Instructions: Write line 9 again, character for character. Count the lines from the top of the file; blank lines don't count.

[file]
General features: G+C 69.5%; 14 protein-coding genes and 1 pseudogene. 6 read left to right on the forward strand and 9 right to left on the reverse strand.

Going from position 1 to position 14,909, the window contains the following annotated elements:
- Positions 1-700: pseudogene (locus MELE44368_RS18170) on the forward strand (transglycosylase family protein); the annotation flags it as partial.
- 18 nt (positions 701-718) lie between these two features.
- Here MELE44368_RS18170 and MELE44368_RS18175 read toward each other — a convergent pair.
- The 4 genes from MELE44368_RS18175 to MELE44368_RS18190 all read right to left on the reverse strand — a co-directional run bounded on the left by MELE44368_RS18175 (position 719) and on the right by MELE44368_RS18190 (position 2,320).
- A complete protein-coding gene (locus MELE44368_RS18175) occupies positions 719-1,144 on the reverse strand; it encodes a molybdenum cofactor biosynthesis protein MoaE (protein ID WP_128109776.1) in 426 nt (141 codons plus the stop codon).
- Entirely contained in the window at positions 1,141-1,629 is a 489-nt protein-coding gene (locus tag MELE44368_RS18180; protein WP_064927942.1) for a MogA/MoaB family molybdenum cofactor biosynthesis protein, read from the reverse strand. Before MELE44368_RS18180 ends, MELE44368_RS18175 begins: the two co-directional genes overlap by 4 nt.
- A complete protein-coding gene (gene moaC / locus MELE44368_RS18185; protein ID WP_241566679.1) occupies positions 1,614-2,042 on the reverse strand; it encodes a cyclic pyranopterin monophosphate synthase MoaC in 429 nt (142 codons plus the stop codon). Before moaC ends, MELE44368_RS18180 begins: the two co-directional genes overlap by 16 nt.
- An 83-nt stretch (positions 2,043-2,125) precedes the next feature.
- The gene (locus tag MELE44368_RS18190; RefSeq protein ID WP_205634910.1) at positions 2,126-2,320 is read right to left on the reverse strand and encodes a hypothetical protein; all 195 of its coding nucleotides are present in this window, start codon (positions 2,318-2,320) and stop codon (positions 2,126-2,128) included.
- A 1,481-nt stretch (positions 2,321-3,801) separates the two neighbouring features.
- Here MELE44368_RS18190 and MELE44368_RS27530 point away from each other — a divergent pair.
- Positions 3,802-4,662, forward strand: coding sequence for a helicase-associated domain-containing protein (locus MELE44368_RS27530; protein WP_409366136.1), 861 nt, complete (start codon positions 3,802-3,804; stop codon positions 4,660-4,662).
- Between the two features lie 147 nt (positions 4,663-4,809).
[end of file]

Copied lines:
- A complete protein-coding gene (gene moaC / locus MELE44368_RS18185; protein ID WP_241566679.1) occupies positions 1,614-2,042 on the reverse strand; it encodes a cyclic pyranopterin monophosphate synthase MoaC in 429 nt (142 codons plus the stop codon). Before moaC ends, MELE44368_RS18180 begins: the two co-directional genes overlap by 16 nt.